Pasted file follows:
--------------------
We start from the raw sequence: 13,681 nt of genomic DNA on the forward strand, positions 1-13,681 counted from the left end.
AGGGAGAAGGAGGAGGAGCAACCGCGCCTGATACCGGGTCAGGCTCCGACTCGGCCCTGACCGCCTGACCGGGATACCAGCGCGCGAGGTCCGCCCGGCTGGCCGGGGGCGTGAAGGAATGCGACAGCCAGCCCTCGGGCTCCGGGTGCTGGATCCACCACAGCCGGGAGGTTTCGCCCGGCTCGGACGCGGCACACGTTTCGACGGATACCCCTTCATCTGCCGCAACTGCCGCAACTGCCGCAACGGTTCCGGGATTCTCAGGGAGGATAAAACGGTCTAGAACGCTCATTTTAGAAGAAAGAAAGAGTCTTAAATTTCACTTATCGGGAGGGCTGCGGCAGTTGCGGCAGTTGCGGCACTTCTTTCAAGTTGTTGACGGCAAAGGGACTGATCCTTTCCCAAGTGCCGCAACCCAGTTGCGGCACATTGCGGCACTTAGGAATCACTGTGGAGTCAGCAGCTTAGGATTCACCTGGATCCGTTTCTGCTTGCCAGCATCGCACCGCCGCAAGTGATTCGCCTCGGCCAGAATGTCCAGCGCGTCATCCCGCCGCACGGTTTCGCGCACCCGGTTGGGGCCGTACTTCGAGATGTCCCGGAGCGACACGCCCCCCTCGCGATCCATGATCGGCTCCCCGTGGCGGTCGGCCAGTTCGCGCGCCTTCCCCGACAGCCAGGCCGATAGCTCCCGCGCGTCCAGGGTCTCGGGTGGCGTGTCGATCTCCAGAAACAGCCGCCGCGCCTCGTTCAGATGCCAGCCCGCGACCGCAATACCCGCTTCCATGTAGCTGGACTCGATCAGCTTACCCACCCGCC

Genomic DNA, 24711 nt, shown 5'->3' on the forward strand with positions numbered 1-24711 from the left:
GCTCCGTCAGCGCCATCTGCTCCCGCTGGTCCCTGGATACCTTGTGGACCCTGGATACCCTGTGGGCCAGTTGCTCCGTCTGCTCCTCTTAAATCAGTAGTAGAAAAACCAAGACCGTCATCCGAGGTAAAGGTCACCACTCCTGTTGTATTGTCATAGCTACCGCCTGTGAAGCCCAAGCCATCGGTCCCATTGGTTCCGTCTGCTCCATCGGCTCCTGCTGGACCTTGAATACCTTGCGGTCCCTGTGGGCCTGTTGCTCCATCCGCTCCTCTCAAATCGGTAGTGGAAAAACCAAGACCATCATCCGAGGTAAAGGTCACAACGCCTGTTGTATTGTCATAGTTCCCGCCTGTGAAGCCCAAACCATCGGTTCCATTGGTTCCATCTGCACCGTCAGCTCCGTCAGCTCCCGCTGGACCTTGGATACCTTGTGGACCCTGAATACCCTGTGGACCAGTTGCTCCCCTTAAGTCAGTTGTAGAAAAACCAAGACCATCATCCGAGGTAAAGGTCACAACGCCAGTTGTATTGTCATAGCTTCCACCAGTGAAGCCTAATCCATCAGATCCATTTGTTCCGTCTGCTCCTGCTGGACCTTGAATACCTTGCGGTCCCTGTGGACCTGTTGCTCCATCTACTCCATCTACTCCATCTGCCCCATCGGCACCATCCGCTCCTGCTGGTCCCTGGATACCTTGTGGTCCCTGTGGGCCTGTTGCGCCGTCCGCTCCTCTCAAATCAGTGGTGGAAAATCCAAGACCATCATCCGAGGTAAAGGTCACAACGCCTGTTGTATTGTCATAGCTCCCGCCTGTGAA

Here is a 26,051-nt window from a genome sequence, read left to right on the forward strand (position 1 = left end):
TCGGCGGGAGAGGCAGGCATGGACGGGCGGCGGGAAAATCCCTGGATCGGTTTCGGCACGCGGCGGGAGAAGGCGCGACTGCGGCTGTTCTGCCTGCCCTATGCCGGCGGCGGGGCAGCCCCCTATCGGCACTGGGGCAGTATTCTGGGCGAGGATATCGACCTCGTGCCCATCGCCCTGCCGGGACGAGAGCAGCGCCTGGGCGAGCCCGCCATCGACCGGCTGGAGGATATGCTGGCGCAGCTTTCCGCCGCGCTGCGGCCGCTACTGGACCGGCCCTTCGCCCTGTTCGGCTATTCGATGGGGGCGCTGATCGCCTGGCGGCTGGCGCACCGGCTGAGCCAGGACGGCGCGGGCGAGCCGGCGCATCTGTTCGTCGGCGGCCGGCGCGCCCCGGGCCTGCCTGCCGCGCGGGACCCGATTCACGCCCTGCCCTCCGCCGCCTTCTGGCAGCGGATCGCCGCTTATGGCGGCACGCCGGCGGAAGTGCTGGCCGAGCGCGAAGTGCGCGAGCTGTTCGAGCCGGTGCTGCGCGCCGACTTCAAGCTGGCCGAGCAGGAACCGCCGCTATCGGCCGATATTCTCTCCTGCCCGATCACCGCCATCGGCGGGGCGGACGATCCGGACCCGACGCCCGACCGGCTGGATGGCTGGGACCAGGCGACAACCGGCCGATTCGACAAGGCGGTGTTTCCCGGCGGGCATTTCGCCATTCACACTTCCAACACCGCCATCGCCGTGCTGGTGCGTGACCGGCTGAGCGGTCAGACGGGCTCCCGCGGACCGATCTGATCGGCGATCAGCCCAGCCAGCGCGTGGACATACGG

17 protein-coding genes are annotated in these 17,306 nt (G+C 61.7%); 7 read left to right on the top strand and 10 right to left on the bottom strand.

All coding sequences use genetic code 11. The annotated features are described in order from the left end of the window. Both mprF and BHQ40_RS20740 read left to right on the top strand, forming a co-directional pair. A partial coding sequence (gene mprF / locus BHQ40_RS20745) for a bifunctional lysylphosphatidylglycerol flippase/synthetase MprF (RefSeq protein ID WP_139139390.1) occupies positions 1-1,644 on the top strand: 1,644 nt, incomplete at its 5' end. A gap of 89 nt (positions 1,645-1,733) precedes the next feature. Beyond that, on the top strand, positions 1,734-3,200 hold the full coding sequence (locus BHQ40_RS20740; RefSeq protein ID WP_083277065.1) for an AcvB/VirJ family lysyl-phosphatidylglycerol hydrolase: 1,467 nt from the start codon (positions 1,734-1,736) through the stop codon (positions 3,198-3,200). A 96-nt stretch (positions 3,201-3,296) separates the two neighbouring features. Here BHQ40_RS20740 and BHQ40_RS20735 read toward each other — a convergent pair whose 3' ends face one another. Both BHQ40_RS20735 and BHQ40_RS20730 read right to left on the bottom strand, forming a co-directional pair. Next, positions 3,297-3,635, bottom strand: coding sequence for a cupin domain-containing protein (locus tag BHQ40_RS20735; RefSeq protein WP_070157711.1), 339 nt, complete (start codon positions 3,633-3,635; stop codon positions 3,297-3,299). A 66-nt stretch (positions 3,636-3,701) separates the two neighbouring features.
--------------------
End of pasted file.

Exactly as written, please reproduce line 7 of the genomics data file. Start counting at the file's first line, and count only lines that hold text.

17 protein-coding genes are annotated in these 17,306 nt (G+C 61.7%); 7 read left to right on the top strand and 10 right to left on the bottom strand.